Attacks Remain Fresh in Mind for BU Hockey Members

Boston. April 8, 2015. Media await a verdict outside the John Joseph Moakley Courthouse in the trial of Boston Marathon bomber Dzhokhar Tsarnaev.  (Haiyun Jiang/BU News Service)
Boston. April 8, 2015. Media await a verdict outside the John Joseph Moakley Courthouse in the trial of Boston Marathon bomber Dzhokhar Tsarnaev. (Haiyun Jiang/BU News Service)

By Pat O’Rourke
BU News Service

BU men’s hockey coach David Quinn wasn’t in Boston when the Boston Marathon bombings happened on Apr. 15, 2013. But that’s not to say the attack didn’t hit home for the second-year coach.

“I was in Colorado at the time so I wasn’t here when it happened,” said Quinn, who was an assistant coach for the Colorado Avalanche at the time, “but I certainly felt it being in Denver, Colo., with all the family and friends here.”

When the court verdict was delivered on Wednesday afternoon during BU’s practice session, finding Dzhokhar Tsarnaev guilty on all 30 counts, it created a “lighthearted moment.”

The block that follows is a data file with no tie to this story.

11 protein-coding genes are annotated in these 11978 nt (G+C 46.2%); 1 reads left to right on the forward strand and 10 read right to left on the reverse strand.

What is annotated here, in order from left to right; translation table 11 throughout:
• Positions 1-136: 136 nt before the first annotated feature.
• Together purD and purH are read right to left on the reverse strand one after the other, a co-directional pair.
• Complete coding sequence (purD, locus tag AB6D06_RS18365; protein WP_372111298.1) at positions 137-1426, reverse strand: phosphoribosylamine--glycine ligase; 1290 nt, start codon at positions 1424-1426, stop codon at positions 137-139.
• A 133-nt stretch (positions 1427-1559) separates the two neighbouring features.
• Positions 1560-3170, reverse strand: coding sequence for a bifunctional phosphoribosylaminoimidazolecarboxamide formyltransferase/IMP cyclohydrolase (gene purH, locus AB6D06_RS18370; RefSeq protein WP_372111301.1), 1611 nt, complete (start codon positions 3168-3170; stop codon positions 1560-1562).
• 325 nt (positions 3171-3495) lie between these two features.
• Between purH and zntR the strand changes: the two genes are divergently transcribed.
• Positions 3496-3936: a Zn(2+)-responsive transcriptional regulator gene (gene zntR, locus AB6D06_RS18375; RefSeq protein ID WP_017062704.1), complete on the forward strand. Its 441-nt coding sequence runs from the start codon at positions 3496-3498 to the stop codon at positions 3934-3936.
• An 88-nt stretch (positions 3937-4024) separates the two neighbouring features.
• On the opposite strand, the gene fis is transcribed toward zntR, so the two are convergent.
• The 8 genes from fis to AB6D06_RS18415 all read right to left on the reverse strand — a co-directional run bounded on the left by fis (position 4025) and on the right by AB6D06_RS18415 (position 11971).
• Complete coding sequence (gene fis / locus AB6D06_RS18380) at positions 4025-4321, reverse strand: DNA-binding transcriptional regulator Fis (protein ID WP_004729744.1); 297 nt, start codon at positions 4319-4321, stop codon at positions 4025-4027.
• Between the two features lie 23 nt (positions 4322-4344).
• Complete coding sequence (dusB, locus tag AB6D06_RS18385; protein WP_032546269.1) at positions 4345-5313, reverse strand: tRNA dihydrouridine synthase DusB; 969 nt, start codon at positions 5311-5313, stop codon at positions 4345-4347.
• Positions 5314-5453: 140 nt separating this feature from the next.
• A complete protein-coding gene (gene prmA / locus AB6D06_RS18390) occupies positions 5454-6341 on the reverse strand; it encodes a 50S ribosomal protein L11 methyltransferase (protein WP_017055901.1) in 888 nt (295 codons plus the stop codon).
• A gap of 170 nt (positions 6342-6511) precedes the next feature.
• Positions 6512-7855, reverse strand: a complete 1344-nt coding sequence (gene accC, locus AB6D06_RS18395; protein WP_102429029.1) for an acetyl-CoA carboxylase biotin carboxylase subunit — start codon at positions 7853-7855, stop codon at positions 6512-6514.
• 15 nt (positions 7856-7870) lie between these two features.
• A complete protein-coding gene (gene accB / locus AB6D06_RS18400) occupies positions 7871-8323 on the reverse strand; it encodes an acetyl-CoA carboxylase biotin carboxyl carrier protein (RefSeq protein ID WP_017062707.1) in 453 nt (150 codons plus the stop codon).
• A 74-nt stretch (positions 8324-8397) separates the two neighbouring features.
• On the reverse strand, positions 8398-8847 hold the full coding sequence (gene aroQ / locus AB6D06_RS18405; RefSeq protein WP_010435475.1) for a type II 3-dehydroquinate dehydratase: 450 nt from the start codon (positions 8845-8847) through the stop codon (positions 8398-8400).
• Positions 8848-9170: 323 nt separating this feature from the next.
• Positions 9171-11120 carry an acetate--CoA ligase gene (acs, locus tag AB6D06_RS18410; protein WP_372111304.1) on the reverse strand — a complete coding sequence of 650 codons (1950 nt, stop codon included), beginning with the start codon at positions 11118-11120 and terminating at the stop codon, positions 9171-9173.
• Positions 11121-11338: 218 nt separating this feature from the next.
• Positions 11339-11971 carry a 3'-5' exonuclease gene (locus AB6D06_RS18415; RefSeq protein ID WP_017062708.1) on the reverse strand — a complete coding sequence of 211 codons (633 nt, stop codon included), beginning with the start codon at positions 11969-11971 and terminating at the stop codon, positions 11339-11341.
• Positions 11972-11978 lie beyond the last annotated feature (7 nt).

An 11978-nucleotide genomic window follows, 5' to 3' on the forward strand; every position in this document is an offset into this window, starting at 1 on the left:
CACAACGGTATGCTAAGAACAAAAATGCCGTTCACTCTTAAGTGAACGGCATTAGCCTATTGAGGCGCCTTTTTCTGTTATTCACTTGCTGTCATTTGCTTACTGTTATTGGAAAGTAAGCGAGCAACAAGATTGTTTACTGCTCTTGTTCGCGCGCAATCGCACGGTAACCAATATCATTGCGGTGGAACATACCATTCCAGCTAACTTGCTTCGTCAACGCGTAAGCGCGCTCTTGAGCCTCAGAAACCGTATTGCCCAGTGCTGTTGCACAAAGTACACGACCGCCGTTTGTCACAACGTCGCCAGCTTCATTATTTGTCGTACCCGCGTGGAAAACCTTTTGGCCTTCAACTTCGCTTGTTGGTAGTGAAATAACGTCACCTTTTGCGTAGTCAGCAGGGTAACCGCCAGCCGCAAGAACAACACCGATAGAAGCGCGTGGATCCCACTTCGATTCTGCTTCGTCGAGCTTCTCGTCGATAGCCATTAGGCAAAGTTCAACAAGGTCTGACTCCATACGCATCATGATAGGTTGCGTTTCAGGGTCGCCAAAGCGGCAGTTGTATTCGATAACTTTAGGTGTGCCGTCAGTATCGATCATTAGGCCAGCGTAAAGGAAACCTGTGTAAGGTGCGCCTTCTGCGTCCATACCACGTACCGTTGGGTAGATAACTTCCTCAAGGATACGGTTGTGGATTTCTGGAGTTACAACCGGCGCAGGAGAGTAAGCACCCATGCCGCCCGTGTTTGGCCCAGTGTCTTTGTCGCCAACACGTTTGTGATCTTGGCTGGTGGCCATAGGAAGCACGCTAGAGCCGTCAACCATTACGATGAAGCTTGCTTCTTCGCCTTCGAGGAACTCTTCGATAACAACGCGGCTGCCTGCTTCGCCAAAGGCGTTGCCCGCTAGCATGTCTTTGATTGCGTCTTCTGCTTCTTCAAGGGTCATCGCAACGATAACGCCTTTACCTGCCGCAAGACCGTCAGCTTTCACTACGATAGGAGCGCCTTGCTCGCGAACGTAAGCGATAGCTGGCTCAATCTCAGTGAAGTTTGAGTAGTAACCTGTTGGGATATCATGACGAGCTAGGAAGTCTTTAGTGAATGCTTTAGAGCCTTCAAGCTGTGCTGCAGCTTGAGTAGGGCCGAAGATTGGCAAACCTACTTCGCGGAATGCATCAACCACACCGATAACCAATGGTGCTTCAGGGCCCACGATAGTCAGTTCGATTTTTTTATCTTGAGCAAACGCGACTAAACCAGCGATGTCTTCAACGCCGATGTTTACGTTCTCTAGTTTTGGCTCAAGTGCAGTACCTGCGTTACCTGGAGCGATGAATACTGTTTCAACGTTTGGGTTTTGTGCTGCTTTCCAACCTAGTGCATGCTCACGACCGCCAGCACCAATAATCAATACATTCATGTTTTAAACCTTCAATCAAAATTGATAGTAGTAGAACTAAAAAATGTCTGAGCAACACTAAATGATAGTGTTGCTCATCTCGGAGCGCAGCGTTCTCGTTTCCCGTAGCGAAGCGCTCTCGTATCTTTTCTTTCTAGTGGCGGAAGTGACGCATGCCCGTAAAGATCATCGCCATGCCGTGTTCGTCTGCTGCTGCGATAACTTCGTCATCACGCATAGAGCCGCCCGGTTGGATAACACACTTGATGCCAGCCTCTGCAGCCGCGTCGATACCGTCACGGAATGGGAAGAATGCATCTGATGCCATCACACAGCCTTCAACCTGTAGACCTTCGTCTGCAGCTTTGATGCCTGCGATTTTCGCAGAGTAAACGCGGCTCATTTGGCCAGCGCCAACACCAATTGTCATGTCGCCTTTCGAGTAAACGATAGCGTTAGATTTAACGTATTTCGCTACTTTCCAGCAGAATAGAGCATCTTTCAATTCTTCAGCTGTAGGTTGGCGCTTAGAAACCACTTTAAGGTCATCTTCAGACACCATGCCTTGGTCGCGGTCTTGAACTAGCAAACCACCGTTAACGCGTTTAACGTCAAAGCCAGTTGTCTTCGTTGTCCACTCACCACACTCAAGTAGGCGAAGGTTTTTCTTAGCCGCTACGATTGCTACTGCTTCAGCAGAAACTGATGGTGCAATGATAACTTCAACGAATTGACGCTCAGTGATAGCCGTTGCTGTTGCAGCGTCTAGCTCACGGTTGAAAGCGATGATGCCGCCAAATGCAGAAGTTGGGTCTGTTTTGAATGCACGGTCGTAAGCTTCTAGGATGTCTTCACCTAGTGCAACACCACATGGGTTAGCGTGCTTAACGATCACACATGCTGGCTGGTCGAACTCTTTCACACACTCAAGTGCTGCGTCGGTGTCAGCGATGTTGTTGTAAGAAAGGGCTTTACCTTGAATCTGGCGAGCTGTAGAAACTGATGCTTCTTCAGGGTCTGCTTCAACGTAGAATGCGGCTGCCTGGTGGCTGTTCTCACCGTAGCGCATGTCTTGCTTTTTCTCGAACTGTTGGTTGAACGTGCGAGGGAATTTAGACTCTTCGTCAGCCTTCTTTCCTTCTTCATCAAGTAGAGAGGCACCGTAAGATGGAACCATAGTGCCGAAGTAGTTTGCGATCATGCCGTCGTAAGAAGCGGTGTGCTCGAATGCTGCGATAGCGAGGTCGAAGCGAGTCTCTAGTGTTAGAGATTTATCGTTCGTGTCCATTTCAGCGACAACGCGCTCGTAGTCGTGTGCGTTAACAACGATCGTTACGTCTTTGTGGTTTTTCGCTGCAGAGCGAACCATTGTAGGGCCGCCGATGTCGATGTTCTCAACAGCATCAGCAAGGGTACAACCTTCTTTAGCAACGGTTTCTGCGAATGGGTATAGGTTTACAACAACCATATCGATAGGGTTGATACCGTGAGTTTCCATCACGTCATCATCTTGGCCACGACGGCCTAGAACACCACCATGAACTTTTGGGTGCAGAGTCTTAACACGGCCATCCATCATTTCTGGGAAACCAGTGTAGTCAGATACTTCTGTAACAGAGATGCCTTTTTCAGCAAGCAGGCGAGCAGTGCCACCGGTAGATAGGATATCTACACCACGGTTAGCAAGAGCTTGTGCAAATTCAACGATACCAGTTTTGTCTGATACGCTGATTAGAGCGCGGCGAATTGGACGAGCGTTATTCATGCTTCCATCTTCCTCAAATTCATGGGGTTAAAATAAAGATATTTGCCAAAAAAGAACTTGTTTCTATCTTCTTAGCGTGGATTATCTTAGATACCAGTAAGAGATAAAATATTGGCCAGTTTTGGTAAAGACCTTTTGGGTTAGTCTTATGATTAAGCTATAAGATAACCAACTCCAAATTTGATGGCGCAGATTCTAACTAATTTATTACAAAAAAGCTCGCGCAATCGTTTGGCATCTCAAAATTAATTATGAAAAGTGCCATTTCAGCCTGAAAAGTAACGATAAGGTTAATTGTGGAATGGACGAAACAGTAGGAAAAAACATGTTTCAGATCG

“I think it’s starting to give people some closure,” said Quinn. “Now that the verdict has been rendered, and no one will ever move on from it totally, but hopefully events like this help the healing process.”

Ahti Oksanen and Matt Grzelcyk were wrapping up their freshman years at BU when the attacks happened. The two come from opposite backgrounds; Grzelcyk is a lifelong Bostonian, who grew up in Charlestown, just a few miles from where the bombs went off. Oksanen is from a rural community in Finland. But both felt similar emotion.

“I think the positive impact it’s had has kind of brought the city together,” said Grzelcyk. “Especially growing up here, it’s nice to see how people have responded and kind of rallied around each other.”

Oksanen was nearby the scene at the finish line and saw the panic in the aftermath. He also saw how the city responded in the following days.

“I remember watching the Bruins game against [the Buffalo Sabres] on TV, how everyone sang the National Anthem,” said Oksanen. “For me it was just an unbelievable experience to see how people responded to it.”

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